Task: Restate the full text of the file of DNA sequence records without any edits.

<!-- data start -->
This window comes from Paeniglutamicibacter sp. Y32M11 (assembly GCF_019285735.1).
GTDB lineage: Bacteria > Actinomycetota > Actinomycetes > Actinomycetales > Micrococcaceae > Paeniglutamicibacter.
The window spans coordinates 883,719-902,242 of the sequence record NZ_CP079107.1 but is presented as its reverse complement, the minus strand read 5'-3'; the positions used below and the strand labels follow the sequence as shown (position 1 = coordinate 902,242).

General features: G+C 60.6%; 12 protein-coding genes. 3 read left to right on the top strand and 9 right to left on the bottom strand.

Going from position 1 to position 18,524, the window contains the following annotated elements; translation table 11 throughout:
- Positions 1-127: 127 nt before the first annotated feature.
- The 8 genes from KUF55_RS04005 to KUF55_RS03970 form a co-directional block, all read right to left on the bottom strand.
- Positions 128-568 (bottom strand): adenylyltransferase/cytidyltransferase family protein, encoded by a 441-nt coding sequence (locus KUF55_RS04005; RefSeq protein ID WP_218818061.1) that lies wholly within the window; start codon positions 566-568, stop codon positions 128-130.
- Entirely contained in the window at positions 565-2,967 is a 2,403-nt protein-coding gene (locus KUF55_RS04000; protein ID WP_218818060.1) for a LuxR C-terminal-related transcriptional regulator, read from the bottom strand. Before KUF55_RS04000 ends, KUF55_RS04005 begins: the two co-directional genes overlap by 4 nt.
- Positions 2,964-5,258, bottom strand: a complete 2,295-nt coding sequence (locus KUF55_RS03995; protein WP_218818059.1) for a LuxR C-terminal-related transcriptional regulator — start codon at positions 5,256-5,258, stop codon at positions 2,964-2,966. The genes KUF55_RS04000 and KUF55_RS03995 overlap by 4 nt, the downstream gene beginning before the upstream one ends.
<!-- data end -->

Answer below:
This window comes from Paeniglutamicibacter sp. Y32M11 (assembly GCF_019285735.1).
GTDB lineage: Bacteria > Actinomycetota > Actinomycetes > Actinomycetales > Micrococcaceae > Paeniglutamicibacter.
The window spans coordinates 883,719-902,242 of the sequence record NZ_CP079107.1 but is presented as its reverse complement, the minus strand read 5'-3'; the positions used below and the strand labels follow the sequence as shown (position 1 = coordinate 902,242).

General features: G+C 60.6%; 12 protein-coding genes. 3 read left to right on the top strand and 9 right to left on the bottom strand.

Going from position 1 to position 18,524, the window contains the following annotated elements; translation table 11 throughout:
- Positions 1-127: 127 nt before the first annotated feature.
- The 8 genes from KUF55_RS04005 to KUF55_RS03970 form a co-directional block, all read right to left on the bottom strand.
- Positions 128-568 (bottom strand): adenylyltransferase/cytidyltransferase family protein, encoded by a 441-nt coding sequence (locus KUF55_RS04005; RefSeq protein ID WP_218818061.1) that lies wholly within the window; start codon positions 566-568, stop codon positions 128-130.
- Entirely contained in the window at positions 565-2,967 is a 2,403-nt protein-coding gene (locus KUF55_RS04000; protein ID WP_218818060.1) for a LuxR C-terminal-related transcriptional regulator, read from the bottom strand. Before KUF55_RS04000 ends, KUF55_RS04005 begins: the two co-directional genes overlap by 4 nt.
- Positions 2,964-5,258, bottom strand: a complete 2,295-nt coding sequence (locus KUF55_RS03995; protein WP_218818059.1) for a LuxR C-terminal-related transcriptional regulator — start codon at positions 5,256-5,258, stop codon at positions 2,964-2,966. The genes KUF55_RS04000 and KUF55_RS03995 overlap by 4 nt, the downstream gene beginning before the upstream one ends.